Environmental Program Seminar
Genuine Wealth, Native Efforts at Sustainability
by Peter Weiss
Peter studied art, political science and American studies at Marlboro College and earned a Diploma in Sculpture from the School of the Museum of Fine Art in Boston. However, since 1979 his career has centered around photography.
In 1982 Peter settled in Santa Fe and traveled and photographed extensively through the Southwest.
In 1991, Peter joined the staff of Recursos de Santa Fe, a 501c3 non-profit that provided an umbrella for various cultural and art projects in New Mexico, Arizona, and Utah. They began to be asked to lead deep, specialized tours for groups from the Smithsonian and other institutions and he found himself a study leader and lecturer on a wide range of topics, mostly to do with the history of indigenous peoples in the area.
In 1997, Peter was asked to do the same in other parts of the world and began by leading tours to the Orinoco, meeting with the Warao on several trips there. He also began leading tours in the Pacific Northwest and along the Eastern Seaboard, lecturing primarily on pre-Columbian cultures from Nova Scotia to South Carolina.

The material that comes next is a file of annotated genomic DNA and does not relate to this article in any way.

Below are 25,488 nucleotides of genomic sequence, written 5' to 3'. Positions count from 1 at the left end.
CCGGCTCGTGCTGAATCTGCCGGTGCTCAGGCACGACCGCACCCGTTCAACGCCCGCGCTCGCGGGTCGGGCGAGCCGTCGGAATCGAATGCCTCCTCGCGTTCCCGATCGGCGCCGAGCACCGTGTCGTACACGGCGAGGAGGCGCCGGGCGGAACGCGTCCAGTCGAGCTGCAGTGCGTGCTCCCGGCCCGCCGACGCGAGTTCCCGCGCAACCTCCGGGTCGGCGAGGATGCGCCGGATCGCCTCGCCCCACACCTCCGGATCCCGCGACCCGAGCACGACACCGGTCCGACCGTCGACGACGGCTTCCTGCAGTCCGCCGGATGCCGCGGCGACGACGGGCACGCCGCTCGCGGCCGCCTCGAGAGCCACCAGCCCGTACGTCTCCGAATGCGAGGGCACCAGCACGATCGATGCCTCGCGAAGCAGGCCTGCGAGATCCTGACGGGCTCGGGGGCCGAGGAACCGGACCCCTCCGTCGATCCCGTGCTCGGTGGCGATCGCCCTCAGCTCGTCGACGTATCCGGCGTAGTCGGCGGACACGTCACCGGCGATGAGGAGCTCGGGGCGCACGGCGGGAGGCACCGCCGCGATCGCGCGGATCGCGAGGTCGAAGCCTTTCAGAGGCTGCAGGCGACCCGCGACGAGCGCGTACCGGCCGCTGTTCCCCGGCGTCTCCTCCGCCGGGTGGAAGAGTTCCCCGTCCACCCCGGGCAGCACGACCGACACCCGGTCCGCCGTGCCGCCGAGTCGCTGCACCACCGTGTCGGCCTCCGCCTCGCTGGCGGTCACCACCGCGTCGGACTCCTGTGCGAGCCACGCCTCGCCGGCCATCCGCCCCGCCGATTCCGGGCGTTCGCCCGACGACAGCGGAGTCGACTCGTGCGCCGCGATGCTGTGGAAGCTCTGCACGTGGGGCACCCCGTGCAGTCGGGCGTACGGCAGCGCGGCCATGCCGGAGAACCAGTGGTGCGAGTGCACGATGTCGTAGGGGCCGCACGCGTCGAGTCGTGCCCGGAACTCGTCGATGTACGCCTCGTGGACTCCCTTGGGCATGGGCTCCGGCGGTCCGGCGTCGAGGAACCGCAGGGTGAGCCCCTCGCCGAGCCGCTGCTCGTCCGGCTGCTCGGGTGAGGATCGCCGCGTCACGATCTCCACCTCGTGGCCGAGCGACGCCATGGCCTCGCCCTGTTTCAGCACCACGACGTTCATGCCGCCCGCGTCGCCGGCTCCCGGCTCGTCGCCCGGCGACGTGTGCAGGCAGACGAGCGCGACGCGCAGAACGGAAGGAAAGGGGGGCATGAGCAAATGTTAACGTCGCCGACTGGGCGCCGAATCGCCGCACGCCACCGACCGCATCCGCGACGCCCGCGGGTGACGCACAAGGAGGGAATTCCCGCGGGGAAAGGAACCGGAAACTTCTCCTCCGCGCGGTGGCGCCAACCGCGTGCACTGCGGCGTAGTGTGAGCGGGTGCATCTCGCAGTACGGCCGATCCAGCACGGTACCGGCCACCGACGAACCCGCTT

Soon Peter began leading tours in Europe, North Africa, the Norwegian Arctic, West Africa and Japan. Everywhere he goes he is interested in indigenous communities and in Europe, for example, he has been spending more time with refugee groups and other immigrant communities to better understand their strategies for maintaining their cultures while adapting to new lives in often radically different environments.
Over the years Peter has come to view sustainability as adaptation. And as the world continues to change ever more quickly, adaptation is paramount for survival. Some cultures are thriving and others are becoming lost. His experience has given him a few small insights into what seems to work and what doesn’t.
RSVP to firstname.lastname@example.org by Monday October 24th at Noon